And finally, she learned that shopping is just much easier when you don’t have to actually go anywhere. No traffic. No crowds. No cute outfits and make-up (for her, not me).

Yeah, it’s a whole new world out there, and I am thrilled to be a part of it. Never mind my membership in the Over-50 Club, I dig this as much as does Becca. I only wish I could let my Dad pay for it all.

Dr “Folks Who Bought This Also Bought…” Gerlich

We’ve Come A Long Way, Baby

27 08 2012

Often, it is hard to know how far you’ve come until your look over your shoulder. It’s kind of like going mountain climbing. The path is steep and rocky, and the air getting thin. But just one look back affirms everything as you see the trail behind vanishing into .the blur of horizon.

Kind of like how things are with the Internet.

Of course, for those of you keeping score, the Internet has been around a very long time. Electronic computers, introduced in the 1950s, and ARPANET, developed in the late-1960s, have both evolved to the internet we all now take for granted. But even the last 10 years have produced an enormous amount of change. Just take a look.

Hey, is that our path I see way off in the distance?

It really is hard to believe we once lived in a land without Facebook. Twitter. YouTube. Blogs. If we wanted to share something, we had to meet at the grapevine, or forward it to all of our friends. Liking something meant holding an intense affinity, and more than likely just keeping it to yourself. And real comedians appeared in comedy clubs and occasionally on television. Heck, now they think they are rock stars and have their own YouTube channels.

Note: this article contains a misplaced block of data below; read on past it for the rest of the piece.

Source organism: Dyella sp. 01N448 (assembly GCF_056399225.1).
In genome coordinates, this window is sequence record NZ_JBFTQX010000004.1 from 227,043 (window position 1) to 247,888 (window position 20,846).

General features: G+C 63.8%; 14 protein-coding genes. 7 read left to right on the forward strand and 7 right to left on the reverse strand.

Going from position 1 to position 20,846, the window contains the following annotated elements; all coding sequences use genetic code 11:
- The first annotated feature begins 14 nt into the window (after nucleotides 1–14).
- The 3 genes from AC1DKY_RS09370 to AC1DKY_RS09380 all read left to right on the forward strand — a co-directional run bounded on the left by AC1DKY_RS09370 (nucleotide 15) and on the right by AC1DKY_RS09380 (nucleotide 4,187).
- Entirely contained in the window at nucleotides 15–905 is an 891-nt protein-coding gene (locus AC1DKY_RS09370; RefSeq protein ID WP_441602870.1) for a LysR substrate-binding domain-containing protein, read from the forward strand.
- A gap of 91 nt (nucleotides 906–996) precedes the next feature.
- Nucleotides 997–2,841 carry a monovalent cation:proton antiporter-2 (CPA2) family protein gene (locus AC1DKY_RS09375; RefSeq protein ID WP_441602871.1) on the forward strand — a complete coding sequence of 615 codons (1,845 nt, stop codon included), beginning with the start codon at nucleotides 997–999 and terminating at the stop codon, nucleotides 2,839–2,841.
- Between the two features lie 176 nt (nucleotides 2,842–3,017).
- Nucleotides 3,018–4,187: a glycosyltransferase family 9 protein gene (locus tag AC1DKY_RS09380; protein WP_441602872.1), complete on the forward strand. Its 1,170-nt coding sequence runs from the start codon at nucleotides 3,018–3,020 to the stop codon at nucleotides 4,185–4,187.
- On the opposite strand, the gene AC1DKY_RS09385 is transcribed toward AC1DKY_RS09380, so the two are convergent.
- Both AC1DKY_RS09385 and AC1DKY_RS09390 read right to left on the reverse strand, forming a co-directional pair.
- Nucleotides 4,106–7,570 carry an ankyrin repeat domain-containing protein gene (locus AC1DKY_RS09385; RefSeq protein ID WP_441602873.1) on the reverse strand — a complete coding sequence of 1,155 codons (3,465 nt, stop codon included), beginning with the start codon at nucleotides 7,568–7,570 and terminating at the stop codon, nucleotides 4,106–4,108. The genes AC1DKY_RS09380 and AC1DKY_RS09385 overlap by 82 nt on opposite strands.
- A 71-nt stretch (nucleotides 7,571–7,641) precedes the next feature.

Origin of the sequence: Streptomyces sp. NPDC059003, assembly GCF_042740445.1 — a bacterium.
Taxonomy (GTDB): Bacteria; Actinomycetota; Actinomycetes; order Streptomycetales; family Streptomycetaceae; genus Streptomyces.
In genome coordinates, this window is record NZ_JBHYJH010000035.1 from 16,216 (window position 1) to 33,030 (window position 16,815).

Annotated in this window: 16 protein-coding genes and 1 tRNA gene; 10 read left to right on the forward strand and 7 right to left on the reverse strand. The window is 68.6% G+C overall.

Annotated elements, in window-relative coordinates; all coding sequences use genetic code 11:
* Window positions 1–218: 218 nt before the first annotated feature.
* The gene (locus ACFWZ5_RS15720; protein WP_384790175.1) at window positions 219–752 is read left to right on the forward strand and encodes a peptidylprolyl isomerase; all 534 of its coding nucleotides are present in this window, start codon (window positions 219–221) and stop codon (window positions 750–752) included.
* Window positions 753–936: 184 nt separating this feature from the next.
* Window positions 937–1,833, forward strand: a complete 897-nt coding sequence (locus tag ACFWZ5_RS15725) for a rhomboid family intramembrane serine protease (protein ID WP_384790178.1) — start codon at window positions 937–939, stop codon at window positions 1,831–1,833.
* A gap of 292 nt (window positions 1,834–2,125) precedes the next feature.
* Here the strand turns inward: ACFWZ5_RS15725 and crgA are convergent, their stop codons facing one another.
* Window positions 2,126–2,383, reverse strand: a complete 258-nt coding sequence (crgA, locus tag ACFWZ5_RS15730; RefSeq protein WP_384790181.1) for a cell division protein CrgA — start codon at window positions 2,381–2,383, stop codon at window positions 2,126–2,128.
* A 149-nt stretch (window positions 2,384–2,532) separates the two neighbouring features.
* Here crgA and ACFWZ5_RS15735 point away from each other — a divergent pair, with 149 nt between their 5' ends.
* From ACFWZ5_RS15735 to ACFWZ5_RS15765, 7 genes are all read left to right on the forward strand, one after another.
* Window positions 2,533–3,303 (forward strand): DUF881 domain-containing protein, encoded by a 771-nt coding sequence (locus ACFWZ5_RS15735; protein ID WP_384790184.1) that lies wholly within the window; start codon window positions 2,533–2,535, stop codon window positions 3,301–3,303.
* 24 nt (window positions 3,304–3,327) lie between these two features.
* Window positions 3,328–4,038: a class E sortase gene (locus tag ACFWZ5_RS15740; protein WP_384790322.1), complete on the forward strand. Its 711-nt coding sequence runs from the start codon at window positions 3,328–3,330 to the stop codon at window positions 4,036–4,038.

But perhaps most importantly, it means that everything has changed for marketers. Gone forever are the days of traditional media only campaigns, like TV, radio, print and outdoor. Sure, we still use those media, but nowadays companies hire social media managers to oversee all of the Facebook, Twitter and YouTube feeds the company runs. Oh yeah…and let’s not forget Instagram and Pinterest.

Must be nice to be 22. They’re the ones getting all those cool jobs.

Let’s not forget shopping, either. While BAM (brick-and-mortar) stores will probably never go away, their roles are being redefined. They are becoming more and more showroom, and less and less inventory repository. Which is another way of saying that Amazon is kicking some major league booty these days.

Today’s marketing-savvy professional cannot afford to be without social media nor mobile devices. Anyone wishing to call him or herself a marketer must be on the cutting edge of technology, not the dull back side. Any company wishing to prosper in this hyper-advanced internet era must embrace the changes, or risk losing everything.

And while the path feels like it is only getting steeper, turning around is an option reserved for those whom we otherwise know by this word: Quitter.

Yes, that’s a hard pill to swallow, and perhaps I am being harsh, but this is the new reality. Ten years ago you could get away with having an e-commerce site, and quite possibly nothing at all.

The rarefied air of today’s high-altitude internet may cause us to stop to catch our breath, but it’s the only choice we have. Keep climbing. Suck some air. Trip every once in awhile. It’s OK, because we’re all in this together.